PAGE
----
Of course, one limitation of the researchers' cloaking algorithm is that it can only frustrate the specific facial recognition algorithm used in the University of Toronto study. However, Bose is confident the principles discerned in the study can ultimately be applied to all variations of facial recognition software.
In fact, he's so confident, he is in the process of launching a company based on those principles called Faceshield, which will release software designed to frustrate all major versions of facial recognition software on the market. "We are currently researching methods which allow us to construct attacks in the black box setting and against multiple detectors via co-training and other gradient approximation algorithms," Bose says.
Bose also says he understands he will need to overcome another limitation of the software: the ability of facial recognition software makers to study how he's frustrating their software and then come up with ways to neutralize the digital noise he's creating.
Nicholas Carlini, a research scientist at Google Brain, agrees. "This approach will be perfectly useful for hiding from existing algorithms temporarily; I don't want my face recognized for the next week," Carlini says. "But as soon as we allow the recognition models to retrain, this approach is not going to be sufficient.
"Once I've 'committed' to a private image of myself, it's online for good," Carlini says. "Anyone is free to re-train a new classify, and try and classify this one correctly according to my fixed strategy."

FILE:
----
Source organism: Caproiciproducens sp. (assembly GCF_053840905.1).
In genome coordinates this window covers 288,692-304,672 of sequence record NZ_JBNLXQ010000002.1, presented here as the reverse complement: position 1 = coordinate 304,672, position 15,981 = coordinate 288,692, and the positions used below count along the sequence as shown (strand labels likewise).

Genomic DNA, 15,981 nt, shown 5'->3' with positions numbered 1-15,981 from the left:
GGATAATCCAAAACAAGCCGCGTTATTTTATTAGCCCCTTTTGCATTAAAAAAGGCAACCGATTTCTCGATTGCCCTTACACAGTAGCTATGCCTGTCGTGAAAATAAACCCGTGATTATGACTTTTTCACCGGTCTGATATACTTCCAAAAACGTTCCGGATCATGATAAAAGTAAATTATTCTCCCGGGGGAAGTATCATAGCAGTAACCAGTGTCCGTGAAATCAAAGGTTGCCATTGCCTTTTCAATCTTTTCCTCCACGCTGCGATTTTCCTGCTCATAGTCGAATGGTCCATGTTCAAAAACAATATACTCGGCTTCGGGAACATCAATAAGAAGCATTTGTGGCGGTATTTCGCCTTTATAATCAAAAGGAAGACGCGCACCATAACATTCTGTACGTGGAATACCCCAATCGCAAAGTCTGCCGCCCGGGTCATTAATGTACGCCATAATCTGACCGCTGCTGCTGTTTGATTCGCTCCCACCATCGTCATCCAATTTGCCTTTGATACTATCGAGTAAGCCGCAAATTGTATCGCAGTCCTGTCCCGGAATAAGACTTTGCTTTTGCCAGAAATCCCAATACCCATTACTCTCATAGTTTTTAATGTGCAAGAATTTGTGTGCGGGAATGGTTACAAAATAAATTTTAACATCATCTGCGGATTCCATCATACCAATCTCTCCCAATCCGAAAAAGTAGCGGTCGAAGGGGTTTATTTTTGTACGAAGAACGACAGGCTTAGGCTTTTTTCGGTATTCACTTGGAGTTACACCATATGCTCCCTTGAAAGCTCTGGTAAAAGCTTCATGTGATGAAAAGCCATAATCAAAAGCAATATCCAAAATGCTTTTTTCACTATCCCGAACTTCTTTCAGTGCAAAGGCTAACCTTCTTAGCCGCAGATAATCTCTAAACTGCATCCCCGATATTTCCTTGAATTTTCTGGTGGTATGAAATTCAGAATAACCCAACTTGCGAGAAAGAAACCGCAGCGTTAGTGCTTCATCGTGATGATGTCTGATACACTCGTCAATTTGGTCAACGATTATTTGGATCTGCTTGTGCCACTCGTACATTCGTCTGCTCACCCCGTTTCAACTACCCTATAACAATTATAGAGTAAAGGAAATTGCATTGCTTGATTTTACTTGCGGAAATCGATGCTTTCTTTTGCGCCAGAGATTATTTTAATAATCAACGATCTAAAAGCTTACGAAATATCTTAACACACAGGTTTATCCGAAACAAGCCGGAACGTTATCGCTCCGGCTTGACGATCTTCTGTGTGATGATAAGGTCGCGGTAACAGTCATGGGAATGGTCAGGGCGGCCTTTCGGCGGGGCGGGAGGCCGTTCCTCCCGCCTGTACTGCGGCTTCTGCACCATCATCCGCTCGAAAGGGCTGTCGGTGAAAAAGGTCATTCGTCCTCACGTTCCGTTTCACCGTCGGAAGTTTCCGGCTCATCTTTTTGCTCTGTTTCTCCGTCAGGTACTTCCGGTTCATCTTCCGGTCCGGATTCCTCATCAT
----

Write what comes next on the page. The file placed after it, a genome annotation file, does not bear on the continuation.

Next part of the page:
Bose agrees the cat-and-mouse game will be endless, but in his view, it will probably take much longer for facial recognition software companies to reverse-engineer Faceshield's capabilities and then distribute the upgrades to their software. "Realistically, the (Faceshield) software would need to be updated every major machine learning conference cycle, as more and more defenses are released," Bose says.
It is likely the emergence of cloaking software designed to preserve privacy in the digital world will be welcomed by many.
"I think their work is at the forefront of a new class of research that uses the limitations of modern machine learning for good," says Patrick McDaniel, director of the Institute for Network and Security Research at The Pennsylvania State University.
"Probing, as Aarabi and Bose do, the limits of machine learning will help us to understand the functional, security, and privacy challenges of future systems build on this still-opaque field of computer science," McDaniel says.
Says Carlini, "The idea of taking a flaw in neural networks and repurposing it for good is very interesting. I hope to see more work in this direction."
As for blowback from the law enforcement community, which could perceive FaceShield-like software as a direct affront to nabbing criminals and protecting the homeland, "We have not received any concerns or complaints," Aarabi says. "So far, law enforcement has approached this work with curiosity and interest, but nothing more."
Joe Dysart is an Internet speaker and business consultant based in Manhattan, NY, USA